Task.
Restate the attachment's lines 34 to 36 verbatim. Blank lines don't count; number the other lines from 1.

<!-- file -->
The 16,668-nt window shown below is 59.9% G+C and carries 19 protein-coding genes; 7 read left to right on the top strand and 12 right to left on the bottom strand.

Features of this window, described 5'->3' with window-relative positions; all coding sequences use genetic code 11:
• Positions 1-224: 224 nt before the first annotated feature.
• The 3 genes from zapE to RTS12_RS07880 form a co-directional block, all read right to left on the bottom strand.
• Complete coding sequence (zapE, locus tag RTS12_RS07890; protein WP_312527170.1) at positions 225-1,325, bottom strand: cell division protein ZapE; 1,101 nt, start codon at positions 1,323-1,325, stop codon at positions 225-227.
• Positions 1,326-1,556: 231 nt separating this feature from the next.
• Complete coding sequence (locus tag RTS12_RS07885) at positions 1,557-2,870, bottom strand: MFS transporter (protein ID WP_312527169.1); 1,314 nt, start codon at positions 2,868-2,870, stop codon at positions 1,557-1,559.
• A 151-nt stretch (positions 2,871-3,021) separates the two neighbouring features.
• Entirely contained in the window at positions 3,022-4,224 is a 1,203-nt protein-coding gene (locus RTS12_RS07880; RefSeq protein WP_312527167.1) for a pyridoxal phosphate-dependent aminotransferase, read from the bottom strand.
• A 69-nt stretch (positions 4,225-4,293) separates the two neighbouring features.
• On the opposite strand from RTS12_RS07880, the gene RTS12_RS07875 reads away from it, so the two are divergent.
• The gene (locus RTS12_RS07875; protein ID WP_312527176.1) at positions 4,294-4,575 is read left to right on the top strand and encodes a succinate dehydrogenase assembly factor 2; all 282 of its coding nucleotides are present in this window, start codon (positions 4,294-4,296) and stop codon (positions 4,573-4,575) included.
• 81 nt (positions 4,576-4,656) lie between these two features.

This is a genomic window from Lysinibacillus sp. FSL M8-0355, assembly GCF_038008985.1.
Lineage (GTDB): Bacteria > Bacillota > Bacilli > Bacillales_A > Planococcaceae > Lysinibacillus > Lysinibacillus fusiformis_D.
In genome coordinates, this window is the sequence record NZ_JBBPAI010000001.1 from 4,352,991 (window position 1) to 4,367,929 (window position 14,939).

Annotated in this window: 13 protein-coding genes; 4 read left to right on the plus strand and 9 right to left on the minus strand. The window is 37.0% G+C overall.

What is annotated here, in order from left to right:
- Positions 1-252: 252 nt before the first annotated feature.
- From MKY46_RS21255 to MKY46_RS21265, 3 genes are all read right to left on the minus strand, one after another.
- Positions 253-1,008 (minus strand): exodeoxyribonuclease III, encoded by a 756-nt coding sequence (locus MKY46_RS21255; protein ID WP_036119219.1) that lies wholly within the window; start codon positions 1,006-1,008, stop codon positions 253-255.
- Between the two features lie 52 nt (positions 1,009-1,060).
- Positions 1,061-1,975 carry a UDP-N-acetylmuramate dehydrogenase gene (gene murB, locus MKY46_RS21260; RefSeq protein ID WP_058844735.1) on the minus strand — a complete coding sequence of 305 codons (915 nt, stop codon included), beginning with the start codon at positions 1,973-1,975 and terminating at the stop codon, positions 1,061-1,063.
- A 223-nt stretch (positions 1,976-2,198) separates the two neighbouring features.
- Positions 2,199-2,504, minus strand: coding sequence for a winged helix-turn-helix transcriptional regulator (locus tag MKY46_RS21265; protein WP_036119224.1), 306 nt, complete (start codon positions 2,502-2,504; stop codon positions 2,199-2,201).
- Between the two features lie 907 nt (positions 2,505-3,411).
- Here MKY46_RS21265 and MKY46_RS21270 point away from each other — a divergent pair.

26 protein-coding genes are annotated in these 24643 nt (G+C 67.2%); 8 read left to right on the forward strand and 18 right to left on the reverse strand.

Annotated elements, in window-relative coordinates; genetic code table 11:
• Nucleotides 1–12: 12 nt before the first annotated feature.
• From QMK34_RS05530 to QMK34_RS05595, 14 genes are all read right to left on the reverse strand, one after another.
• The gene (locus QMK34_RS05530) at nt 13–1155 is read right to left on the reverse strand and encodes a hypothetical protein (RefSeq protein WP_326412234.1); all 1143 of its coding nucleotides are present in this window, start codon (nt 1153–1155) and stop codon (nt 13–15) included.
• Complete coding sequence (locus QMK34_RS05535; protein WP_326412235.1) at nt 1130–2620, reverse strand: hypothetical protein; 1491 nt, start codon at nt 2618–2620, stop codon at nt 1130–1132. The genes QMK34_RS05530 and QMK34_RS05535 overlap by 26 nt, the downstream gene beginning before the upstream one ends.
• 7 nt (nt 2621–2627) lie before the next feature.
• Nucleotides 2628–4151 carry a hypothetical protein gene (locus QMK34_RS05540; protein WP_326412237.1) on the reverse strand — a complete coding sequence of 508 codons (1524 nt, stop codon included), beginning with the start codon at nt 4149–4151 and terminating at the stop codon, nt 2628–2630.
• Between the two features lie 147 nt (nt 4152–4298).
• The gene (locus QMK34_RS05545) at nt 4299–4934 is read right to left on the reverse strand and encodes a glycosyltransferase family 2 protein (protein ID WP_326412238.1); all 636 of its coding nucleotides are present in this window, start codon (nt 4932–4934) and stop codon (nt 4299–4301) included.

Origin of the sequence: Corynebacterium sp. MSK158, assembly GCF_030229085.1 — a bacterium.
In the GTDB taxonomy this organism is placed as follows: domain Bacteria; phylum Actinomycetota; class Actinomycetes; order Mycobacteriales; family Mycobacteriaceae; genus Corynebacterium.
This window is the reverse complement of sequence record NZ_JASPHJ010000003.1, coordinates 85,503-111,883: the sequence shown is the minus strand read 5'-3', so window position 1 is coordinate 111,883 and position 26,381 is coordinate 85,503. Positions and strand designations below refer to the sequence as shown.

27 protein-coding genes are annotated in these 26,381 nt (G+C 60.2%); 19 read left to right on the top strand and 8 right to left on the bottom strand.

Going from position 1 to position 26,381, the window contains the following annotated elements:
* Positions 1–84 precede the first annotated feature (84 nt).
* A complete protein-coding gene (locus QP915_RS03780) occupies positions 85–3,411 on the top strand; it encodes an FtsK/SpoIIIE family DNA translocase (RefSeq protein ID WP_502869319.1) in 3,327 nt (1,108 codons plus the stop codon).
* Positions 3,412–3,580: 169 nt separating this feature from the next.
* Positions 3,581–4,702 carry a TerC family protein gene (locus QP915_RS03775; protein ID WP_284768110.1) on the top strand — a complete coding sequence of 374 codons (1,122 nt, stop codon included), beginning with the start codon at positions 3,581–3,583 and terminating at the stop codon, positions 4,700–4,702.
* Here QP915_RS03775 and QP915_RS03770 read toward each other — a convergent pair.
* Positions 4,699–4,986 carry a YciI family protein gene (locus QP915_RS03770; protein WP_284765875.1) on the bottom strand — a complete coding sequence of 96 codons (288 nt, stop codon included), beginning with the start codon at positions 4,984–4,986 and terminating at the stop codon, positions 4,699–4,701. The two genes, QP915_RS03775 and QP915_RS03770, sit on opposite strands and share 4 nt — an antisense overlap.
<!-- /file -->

• 7 nt (nt 2621–2627) lie before the next feature.
• Nucleotides 2628–4151 carry a hypothetical protein gene (locus QMK34_RS05540; protein WP_326412237.1) on the reverse strand — a complete coding sequence of 508 codons (1524 nt, stop codon included), beginning with the start codon at nt 4149–4151 and terminating at the stop codon, nt 2628–2630.
• Between the two features lie 147 nt (nt 4152–4298).